Alive and Breathing

If it was up to a team of researchers from the Massachusetts Institute of Technology (MIT), the next trend in sportswear would be clothes made out of living cells. You got that right, living microbial cells. With a design that looks like it came straight out of science fiction, the self-ventilating workout suit developed by the MIT researchers gives a new meaning to breathable and no-sweat clothing — plus, it comes with a pair of running shoes lined with the same living cells on the inside.

"[W]e propose to use genetically tractable microbial cells to create multifunctional, moisture-responsive interfaces," the researchers wrote in a study published in Science Advances. "We hypothesized that microbial cells can be used as functional building blocks for constructing moisture-responsive materials."

The cells that researchers used are the most common nonpathogenic strain of E. coli, printed onto latex sheets. The cells were then designed into ventilating flaps in the workout suit. These tiny thumbnail- and finger-sized flaps open and close in reaction to the heat and sweat generated by an athlete's body. The microbial cells respond to changes in humidity, expanding when the body begins to sweat and shrinking when it cools down. Furthermore, the microbial cells used are durable and also safe to touch or even consume (but please, don't).

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Cooler Stuff

"We can combine our cells with genetic tools to introduce other functionalities into these living cells," explained MIT's Wen Wang, lead author of the study. "We use fluorescence as an example, and this can let people know you are running in the dark. In the future we can combine odor-releasing functionalities through genetic engineering. So maybe after going to the gym, the shirt can release a nice-smelling odor."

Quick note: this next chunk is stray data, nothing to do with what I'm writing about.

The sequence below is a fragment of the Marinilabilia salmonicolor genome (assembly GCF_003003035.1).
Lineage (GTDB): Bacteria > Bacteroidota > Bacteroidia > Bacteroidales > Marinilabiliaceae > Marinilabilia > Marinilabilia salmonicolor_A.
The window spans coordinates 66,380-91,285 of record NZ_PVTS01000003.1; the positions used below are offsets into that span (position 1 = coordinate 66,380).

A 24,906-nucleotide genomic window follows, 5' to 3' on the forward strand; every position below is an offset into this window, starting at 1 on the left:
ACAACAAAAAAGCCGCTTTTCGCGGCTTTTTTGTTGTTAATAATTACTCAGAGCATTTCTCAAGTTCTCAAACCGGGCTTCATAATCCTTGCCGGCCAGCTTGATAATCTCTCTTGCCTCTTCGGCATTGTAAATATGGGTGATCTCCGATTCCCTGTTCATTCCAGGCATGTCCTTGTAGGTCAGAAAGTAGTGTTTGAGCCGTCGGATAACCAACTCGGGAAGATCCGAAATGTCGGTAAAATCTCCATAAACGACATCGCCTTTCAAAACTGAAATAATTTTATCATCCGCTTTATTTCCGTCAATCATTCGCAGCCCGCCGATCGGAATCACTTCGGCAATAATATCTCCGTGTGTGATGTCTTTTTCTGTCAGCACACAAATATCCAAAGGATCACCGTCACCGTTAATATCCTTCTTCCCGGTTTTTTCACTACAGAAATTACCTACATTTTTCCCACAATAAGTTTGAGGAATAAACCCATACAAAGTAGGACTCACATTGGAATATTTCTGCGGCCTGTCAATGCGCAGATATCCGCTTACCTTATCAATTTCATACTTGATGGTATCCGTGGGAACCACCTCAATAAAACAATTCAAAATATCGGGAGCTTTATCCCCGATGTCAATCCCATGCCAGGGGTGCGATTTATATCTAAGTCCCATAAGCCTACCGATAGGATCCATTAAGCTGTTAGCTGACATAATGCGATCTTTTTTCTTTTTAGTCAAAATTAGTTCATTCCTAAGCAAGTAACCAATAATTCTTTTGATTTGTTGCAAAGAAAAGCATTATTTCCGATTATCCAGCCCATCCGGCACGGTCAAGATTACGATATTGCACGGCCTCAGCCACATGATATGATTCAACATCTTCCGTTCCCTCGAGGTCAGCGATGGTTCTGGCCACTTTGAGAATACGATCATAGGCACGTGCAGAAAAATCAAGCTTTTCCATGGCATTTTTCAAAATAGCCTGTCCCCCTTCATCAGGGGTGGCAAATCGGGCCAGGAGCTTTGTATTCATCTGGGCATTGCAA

While this biofabric is pretty cool, both literally and figuratively, we can expect even more cool stuff as researchers gain access to new and innovative materials. For example, biofabrication has already opened up doors into 3D-printing human organs, and the development of biodegradable shoes. Outside the realm of biomaterials, there are what are considered to be the future's super materials — most notably, graphene and its other iterations.

As for the self-ventilating workout suit, it's definitely at the forefront of biofabrication and the use of biomaterials. "This work is an example of harnessing the power of biology to design new materials and devices and achieve new functions," said Xuanhe Zhao, a co-author of the study. "We believe this new field of 'living' materials and devices will find important applications at the interface between engineering and biological systems."

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